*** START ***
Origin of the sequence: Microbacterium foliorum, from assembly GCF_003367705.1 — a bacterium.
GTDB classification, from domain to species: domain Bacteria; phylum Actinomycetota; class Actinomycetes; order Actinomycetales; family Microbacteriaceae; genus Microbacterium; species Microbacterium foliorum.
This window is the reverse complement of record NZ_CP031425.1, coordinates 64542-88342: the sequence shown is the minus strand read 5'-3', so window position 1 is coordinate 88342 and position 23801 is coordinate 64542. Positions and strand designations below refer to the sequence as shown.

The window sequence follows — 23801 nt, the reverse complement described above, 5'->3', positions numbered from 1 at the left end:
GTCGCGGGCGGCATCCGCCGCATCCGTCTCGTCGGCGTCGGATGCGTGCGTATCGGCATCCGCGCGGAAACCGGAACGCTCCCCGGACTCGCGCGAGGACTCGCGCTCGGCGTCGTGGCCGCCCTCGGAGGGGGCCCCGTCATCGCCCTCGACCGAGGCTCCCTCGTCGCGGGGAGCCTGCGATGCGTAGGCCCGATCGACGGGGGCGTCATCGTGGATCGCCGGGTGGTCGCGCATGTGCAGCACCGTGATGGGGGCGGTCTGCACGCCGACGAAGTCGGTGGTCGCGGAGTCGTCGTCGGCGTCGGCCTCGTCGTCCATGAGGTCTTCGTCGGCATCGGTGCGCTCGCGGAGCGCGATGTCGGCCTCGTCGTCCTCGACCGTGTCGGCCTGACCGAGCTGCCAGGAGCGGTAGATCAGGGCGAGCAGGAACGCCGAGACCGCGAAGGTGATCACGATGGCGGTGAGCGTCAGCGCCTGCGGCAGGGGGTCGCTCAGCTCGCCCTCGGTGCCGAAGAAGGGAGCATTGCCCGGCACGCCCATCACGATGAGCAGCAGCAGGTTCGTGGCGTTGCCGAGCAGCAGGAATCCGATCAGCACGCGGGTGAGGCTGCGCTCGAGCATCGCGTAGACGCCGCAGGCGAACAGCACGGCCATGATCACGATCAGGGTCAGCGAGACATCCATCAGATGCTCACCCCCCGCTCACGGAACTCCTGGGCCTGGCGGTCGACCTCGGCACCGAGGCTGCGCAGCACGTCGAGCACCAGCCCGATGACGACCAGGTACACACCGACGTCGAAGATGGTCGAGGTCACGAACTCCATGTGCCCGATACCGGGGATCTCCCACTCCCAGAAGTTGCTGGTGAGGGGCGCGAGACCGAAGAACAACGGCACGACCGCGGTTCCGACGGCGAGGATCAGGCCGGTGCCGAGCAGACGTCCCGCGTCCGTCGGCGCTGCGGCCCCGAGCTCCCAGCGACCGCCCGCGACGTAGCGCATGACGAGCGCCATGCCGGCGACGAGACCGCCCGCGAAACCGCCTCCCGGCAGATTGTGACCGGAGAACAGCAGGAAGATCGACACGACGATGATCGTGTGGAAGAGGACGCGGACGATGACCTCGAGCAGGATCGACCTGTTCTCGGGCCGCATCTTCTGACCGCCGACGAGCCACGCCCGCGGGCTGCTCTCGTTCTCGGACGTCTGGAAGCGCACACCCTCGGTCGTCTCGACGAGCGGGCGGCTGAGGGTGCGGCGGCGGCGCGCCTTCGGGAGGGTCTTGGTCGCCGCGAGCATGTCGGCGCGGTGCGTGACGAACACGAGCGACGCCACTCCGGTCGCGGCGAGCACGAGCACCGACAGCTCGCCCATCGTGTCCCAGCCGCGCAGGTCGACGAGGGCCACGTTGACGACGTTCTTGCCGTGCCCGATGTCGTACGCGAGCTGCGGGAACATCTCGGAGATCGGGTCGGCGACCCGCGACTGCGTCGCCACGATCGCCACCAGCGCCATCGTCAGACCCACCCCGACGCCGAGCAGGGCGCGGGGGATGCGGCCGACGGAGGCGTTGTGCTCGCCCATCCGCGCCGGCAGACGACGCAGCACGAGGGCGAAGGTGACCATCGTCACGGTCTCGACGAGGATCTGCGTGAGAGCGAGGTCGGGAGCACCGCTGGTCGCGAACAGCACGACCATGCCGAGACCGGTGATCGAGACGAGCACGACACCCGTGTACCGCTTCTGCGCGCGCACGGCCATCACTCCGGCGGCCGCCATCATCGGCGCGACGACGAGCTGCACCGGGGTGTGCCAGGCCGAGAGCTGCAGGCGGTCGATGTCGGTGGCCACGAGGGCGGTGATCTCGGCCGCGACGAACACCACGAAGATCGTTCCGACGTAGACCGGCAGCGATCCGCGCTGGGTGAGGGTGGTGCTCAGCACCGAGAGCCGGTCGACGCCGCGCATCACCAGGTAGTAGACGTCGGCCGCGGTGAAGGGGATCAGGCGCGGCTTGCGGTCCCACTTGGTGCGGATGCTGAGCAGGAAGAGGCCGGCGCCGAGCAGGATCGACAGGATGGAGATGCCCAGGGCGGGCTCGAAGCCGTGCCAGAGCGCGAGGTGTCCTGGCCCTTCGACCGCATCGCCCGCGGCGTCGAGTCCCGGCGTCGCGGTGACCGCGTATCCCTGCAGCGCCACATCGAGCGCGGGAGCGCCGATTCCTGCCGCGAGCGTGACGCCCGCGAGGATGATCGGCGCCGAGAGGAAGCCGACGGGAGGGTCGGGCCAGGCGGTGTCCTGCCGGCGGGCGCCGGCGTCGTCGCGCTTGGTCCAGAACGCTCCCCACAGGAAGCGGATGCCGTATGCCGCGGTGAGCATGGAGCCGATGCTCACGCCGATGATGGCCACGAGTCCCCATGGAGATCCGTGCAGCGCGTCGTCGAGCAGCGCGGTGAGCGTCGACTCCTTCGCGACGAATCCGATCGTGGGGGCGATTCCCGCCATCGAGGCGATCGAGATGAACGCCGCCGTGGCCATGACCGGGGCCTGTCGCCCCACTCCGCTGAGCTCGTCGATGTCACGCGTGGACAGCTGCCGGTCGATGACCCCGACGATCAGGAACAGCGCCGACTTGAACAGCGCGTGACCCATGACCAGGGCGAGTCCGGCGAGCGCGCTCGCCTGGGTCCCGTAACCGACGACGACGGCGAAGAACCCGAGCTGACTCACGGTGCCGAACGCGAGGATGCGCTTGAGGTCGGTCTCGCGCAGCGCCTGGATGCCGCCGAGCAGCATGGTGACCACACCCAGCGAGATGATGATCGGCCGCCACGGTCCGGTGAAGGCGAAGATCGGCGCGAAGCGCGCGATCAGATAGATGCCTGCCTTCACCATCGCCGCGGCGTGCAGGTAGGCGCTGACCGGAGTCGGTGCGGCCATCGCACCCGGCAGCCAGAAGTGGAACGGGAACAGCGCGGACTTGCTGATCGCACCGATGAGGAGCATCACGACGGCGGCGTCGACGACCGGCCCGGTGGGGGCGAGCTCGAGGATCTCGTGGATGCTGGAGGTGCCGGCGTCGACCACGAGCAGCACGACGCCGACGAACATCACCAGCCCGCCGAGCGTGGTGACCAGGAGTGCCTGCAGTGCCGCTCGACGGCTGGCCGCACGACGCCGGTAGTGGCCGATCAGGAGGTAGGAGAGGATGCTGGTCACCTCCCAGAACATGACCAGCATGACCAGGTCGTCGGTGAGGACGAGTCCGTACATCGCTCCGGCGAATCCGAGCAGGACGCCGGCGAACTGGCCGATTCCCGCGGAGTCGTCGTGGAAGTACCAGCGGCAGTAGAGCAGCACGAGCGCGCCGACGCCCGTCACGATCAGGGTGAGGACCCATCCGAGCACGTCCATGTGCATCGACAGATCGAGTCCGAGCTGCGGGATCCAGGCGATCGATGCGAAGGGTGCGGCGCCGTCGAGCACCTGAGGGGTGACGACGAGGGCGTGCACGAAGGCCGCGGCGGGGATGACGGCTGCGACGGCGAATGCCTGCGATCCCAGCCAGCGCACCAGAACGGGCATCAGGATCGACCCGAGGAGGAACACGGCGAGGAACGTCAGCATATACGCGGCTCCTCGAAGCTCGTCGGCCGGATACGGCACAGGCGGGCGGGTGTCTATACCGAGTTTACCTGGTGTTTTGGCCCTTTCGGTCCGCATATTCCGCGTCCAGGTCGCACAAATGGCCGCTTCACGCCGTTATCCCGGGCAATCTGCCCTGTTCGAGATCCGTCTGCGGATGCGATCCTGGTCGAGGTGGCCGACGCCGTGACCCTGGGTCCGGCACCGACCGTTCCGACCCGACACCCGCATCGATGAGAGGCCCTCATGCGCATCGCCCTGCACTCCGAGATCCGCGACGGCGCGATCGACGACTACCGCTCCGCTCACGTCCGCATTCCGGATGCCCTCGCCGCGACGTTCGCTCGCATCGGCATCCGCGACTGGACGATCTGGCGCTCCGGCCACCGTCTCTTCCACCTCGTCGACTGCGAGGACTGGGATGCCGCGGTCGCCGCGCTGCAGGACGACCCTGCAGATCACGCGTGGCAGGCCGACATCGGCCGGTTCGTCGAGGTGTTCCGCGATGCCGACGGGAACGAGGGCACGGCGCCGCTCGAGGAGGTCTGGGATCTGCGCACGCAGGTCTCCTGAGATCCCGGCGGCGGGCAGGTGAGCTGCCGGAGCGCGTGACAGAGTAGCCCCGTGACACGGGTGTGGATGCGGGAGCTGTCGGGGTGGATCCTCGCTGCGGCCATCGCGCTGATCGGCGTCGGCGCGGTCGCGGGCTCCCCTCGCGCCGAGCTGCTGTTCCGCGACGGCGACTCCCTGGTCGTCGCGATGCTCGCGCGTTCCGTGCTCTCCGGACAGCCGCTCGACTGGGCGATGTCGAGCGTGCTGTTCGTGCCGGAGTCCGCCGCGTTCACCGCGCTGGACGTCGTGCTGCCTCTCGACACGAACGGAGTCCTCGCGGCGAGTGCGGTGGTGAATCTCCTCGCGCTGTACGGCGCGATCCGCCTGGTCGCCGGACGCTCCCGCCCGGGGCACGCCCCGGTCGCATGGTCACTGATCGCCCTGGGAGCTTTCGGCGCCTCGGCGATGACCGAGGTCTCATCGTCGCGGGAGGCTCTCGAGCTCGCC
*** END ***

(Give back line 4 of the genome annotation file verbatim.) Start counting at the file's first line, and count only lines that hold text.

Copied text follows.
The window sequence follows — 23801 nt, the reverse complement described above, 5'->3', positions numbered from 1 at the left end: